Number of Players: 2 to 4

Grade Levels: Middle School and Up

Length: 45 Minutes

Investment: Medium
Return: Medium

NYS Standards:

MST Standard 3: Students will understand the concepts and become proficient with the skills of mathematics…
MST Standard 4: Students will use mathematical analysis, scientific inquiry, and engineering design, as appropriate, to pose questions, seek answers, and develop solutions.

AASL Standards:

1.1.2: Use prior/background knowledge as context for new learning
2.1.2 Organize knowledge so that it is useful
4.1.5 Connect ideas to own interests and previous knowledge and experience

Cowboys, gold mines, general stores and train stations, HEE HAW! When I bought Rio Grande’s Oregon, I was hoping I might have a game that introduces and reinforces some of the flavor of the westward expansion, little did I know that what I was getting was a math game… and a good one at that.

In Oregon, players are trying to build and lay claim to the newly discovered territory. They get points by having their little cowboy meeples next to building and mines. Players score points for themselves alone when they place the meeples. When buildings and mines are placed, any previously laid meeple surrounding the newly laid building, regardless of who they belong to, scores point. Got that? 😛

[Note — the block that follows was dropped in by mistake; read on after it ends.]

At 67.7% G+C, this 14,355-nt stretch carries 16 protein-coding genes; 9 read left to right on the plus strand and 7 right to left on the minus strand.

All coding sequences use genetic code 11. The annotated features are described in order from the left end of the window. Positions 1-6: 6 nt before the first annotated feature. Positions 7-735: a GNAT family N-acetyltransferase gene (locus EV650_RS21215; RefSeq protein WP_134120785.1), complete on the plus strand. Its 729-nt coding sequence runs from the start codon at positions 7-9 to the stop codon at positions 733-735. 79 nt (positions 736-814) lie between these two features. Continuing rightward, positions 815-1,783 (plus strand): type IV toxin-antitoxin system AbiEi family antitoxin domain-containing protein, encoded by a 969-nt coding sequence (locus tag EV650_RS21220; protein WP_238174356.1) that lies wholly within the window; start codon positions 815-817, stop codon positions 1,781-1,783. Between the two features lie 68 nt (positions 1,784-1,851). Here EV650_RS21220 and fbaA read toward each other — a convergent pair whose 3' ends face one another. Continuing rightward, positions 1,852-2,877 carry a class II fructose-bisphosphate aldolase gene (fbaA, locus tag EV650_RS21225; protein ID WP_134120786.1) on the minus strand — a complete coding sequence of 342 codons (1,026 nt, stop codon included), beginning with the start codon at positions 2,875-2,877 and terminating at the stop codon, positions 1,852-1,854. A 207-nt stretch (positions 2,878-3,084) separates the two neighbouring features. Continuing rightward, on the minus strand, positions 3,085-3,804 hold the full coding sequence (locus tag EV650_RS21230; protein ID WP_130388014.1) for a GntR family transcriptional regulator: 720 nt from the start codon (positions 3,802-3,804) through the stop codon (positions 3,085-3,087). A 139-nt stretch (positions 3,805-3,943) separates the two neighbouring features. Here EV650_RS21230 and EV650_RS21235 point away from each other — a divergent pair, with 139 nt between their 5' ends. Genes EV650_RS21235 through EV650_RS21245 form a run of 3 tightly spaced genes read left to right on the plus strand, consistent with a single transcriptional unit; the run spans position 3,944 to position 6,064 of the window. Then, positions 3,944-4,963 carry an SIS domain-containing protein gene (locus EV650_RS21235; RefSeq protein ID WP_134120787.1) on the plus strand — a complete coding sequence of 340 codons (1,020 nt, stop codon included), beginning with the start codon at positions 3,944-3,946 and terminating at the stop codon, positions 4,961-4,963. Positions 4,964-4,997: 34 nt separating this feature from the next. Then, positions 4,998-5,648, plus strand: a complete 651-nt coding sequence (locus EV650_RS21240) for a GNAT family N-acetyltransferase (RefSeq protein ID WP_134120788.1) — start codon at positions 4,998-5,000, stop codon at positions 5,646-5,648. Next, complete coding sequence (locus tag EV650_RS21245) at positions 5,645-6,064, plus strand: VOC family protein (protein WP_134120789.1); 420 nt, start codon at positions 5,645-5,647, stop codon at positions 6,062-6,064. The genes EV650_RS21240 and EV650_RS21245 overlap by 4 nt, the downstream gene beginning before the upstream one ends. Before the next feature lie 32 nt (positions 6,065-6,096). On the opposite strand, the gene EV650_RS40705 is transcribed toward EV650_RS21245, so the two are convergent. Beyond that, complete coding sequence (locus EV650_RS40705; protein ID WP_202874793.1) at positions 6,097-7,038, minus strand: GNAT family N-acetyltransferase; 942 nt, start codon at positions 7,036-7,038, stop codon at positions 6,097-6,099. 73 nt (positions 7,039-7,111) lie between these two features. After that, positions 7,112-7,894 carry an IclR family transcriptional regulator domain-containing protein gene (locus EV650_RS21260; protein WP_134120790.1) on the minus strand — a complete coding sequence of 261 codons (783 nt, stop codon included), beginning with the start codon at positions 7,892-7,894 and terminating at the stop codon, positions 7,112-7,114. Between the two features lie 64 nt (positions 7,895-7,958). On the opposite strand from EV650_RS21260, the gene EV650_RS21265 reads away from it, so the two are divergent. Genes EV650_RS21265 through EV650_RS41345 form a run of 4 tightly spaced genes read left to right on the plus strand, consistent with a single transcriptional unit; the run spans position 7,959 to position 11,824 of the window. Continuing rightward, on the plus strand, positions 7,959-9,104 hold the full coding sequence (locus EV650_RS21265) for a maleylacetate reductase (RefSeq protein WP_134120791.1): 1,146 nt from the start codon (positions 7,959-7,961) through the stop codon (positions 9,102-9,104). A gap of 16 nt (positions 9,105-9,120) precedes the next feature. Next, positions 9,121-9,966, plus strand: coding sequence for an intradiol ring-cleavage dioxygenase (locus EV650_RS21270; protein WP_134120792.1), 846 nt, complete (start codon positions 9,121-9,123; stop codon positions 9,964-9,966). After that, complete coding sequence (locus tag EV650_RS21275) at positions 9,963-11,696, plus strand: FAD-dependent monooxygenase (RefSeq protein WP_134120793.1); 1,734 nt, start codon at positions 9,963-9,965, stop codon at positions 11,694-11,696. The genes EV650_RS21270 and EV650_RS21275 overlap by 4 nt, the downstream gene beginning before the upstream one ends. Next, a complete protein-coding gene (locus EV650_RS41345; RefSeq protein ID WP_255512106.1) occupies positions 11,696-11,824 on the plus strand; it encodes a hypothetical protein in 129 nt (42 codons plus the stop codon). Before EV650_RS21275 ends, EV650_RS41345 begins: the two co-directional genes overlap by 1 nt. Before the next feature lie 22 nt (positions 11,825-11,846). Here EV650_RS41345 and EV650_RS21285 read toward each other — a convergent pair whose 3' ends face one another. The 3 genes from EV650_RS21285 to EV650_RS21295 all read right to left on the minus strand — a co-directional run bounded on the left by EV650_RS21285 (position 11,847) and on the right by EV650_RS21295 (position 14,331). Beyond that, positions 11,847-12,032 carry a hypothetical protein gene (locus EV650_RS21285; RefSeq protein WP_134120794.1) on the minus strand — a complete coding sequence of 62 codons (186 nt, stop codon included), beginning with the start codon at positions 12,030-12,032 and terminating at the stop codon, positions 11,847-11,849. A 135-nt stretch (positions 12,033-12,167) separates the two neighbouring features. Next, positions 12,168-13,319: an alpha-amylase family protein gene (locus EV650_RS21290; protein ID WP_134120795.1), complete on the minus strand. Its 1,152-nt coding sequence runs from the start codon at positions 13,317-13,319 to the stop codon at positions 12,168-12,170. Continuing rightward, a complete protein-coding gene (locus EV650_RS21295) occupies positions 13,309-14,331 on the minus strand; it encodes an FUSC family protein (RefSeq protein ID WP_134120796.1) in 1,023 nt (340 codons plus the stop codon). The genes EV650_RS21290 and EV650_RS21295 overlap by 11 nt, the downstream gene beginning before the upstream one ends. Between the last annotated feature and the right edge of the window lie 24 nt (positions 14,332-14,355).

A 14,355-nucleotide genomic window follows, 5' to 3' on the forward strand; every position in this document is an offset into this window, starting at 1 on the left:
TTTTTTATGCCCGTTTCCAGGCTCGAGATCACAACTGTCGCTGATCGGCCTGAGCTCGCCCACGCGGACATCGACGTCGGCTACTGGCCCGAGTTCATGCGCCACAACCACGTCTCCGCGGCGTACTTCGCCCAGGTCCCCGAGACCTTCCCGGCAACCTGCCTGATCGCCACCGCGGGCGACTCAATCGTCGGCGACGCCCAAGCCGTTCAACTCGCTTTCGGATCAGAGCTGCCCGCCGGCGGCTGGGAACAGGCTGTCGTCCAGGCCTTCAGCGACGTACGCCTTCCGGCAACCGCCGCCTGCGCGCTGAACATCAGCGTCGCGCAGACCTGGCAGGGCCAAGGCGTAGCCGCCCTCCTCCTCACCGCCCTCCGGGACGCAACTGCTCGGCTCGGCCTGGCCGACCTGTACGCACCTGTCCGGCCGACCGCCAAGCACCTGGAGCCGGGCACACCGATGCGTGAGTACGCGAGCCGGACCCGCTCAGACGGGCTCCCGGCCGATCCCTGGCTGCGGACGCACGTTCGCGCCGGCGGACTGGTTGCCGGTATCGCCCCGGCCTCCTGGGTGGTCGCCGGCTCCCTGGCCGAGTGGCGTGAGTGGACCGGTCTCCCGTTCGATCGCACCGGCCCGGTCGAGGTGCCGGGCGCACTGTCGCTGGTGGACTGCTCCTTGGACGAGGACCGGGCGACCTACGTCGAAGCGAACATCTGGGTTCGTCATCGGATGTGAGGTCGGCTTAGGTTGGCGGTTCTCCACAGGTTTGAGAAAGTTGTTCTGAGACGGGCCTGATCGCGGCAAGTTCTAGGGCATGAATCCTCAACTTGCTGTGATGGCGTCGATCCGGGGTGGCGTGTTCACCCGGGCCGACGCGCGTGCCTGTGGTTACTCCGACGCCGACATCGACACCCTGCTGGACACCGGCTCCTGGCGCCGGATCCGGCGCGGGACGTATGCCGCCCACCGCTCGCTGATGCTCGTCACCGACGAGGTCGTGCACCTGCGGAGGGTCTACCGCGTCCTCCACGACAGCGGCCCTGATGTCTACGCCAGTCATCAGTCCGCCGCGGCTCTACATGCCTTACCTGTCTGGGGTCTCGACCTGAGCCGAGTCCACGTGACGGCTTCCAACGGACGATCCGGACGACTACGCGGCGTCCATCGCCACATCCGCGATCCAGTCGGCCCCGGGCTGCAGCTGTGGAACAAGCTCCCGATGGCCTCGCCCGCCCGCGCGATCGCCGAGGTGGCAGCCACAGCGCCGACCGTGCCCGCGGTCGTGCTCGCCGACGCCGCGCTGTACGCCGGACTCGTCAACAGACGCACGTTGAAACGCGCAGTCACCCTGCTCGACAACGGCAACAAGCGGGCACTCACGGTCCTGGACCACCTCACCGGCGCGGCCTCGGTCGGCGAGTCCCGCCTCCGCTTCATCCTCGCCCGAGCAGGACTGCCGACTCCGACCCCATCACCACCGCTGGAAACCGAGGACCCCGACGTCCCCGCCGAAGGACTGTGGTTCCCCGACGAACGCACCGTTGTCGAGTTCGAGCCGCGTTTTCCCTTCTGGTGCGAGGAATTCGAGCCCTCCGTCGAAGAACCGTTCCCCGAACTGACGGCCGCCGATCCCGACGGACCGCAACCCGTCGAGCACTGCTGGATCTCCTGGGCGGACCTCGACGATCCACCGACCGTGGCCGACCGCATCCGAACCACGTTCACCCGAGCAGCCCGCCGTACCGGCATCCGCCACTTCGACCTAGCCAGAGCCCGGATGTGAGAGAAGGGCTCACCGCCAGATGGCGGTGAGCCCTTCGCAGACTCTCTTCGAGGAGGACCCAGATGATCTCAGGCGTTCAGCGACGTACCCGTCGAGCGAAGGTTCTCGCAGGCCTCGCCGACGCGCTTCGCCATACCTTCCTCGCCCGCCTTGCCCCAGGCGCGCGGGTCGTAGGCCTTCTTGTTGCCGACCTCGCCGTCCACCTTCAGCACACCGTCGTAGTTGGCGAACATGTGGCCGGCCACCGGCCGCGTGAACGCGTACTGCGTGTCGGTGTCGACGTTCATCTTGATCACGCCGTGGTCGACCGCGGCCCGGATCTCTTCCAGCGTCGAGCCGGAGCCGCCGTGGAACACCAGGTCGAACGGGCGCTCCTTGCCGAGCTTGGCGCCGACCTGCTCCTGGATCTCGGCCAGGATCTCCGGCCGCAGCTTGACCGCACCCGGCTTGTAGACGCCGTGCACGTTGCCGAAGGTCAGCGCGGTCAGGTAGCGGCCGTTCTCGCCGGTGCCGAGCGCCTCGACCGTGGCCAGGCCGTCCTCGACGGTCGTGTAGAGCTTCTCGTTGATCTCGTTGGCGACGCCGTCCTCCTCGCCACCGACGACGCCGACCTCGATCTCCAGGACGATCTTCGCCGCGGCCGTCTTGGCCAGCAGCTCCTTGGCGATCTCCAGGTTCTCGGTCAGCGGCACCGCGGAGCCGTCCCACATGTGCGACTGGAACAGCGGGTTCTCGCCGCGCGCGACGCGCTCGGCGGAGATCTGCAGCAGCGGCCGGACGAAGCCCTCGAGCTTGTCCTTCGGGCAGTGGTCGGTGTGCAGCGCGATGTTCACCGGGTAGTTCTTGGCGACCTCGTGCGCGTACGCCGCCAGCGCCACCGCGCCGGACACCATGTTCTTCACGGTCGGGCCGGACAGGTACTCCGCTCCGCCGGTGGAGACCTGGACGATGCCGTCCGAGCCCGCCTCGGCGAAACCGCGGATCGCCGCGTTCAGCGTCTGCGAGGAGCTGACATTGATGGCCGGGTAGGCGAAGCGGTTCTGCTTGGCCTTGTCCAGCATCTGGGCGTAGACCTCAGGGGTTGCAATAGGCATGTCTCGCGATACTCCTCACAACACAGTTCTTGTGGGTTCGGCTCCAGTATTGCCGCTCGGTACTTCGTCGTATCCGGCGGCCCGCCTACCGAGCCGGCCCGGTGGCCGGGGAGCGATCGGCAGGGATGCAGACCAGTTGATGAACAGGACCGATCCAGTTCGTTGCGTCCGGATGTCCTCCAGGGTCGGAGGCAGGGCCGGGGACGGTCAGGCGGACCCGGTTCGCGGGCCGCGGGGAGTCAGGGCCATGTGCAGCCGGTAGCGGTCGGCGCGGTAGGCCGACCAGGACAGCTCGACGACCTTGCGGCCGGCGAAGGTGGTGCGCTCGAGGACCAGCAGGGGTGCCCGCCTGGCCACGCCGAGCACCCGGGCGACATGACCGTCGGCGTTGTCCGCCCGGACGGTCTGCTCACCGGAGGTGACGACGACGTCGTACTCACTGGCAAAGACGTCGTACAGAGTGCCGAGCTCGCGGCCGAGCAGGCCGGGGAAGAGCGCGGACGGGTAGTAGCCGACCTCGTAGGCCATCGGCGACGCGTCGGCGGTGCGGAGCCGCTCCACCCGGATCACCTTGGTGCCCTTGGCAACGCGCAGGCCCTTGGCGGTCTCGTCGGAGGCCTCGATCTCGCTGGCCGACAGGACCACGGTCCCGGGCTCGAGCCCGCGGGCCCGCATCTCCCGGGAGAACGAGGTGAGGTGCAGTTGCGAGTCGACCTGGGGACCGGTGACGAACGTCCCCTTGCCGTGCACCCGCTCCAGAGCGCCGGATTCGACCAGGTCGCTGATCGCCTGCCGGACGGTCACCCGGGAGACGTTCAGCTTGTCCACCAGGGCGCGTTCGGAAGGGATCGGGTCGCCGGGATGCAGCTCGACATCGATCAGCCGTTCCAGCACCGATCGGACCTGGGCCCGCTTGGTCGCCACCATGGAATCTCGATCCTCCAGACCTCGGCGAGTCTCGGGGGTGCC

Ready for the math? Meeples and features are played by using a cleaver modification of the Cartesian coordinate system. Featured across the top and side of the board are symbols marking the rows and columns.

Meeples are put on the board by playing two cards with symbols. The meeple can be played in either of the two corresponding grid spaces, since the symbols are repeated on both the x and the y axis. For example you could play in the fire/eagle section or the eagle/fire section. Buildings require only one symbol card and can be played anywhere along the matching row or column. Oh, did I mention that buildings have to match their corresponding terrain type?

Soon, the board starts to fill, as players try to to maneuver place buildings and meeples to score. Each building type has scoring rules and I found this to be the biggest hurdle to learning and teaching the game. The group I played with had to reference back to the rules several times to figure out how scoring works if you are placing a building versus placing a meeple. A quick search of the Geek found us a scoring guide that should help.

Overall, Oregon is a strong game and a good selection in the hard to fill math slot. If you enjoy the tile play of Carcasonne and are looking for a new challenge, then Oregon is a rewarding next step.